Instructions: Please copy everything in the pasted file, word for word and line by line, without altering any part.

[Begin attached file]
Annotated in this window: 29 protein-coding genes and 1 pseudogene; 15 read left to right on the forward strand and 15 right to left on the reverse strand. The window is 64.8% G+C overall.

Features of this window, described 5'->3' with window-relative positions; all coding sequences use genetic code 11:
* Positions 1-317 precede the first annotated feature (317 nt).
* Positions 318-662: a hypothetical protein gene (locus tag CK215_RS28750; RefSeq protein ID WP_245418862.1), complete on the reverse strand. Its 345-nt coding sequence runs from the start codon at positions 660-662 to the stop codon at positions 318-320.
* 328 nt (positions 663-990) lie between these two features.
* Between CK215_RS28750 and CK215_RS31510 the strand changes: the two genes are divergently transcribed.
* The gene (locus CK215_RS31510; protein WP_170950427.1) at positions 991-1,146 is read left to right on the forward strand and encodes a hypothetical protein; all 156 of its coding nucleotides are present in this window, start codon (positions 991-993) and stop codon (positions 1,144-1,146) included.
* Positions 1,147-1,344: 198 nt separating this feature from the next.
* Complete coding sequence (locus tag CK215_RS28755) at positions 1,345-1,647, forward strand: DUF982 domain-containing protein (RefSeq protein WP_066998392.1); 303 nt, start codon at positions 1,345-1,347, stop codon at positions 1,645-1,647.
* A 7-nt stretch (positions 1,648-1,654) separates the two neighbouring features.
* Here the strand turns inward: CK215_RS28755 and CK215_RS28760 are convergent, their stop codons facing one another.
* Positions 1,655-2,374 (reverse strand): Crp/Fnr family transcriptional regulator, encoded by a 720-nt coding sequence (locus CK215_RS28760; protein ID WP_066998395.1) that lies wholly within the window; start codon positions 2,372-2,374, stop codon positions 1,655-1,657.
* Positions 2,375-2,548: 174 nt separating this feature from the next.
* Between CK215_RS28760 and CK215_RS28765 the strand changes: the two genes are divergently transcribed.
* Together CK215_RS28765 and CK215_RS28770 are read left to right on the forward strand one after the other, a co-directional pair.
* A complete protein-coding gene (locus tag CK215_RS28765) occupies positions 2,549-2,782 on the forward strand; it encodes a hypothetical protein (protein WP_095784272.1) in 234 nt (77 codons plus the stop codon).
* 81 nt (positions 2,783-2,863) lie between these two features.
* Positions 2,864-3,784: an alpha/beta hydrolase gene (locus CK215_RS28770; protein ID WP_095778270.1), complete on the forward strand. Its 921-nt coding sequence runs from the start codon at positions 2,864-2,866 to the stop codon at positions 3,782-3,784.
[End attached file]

Annotated in this window: 29 protein-coding genes and 1 pseudogene; 15 read left to right on the forward strand and 15 right to left on the reverse strand. The window is 64.8% G+C overall.

Features of this window, described 5'->3' with window-relative positions; all coding sequences use genetic code 11:
* Positions 1-317 precede the first annotated feature (317 nt).
* Positions 318-662: a hypothetical protein gene (locus tag CK215_RS28750; RefSeq protein ID WP_245418862.1), complete on the reverse strand. Its 345-nt coding sequence runs from the start codon at positions 660-662 to the stop codon at positions 318-320.
* 328 nt (positions 663-990) lie between these two features.
* Between CK215_RS28750 and CK215_RS31510 the strand changes: the two genes are divergently transcribed.
* The gene (locus CK215_RS31510; protein WP_170950427.1) at positions 991-1,146 is read left to right on the forward strand and encodes a hypothetical protein; all 156 of its coding nucleotides are present in this window, start codon (positions 991-993) and stop codon (positions 1,144-1,146) included.
* Positions 1,147-1,344: 198 nt separating this feature from the next.
* Complete coding sequence (locus tag CK215_RS28755) at positions 1,345-1,647, forward strand: DUF982 domain-containing protein (RefSeq protein WP_066998392.1); 303 nt, start codon at positions 1,345-1,347, stop codon at positions 1,645-1,647.
* A 7-nt stretch (positions 1,648-1,654) separates the two neighbouring features.
* Here the strand turns inward: CK215_RS28755 and CK215_RS28760 are convergent, their stop codons facing one another.
* Positions 1,655-2,374 (reverse strand): Crp/Fnr family transcriptional regulator, encoded by a 720-nt coding sequence (locus CK215_RS28760; protein ID WP_066998395.1) that lies wholly within the window; start codon positions 2,372-2,374, stop codon positions 1,655-1,657.
* Positions 2,375-2,548: 174 nt separating this feature from the next.
* Between CK215_RS28760 and CK215_RS28765 the strand changes: the two genes are divergently transcribed.
* Together CK215_RS28765 and CK215_RS28770 are read left to right on the forward strand one after the other, a co-directional pair.
* A complete protein-coding gene (locus tag CK215_RS28765) occupies positions 2,549-2,782 on the forward strand; it encodes a hypothetical protein (protein WP_095784272.1) in 234 nt (77 codons plus the stop codon).
* 81 nt (positions 2,783-2,863) lie between these two features.
* Positions 2,864-3,784: an alpha/beta hydrolase gene (locus CK215_RS28770; protein ID WP_095778270.1), complete on the forward strand. Its 921-nt coding sequence runs from the start codon at positions 2,864-2,866 to the stop codon at positions 3,782-3,784.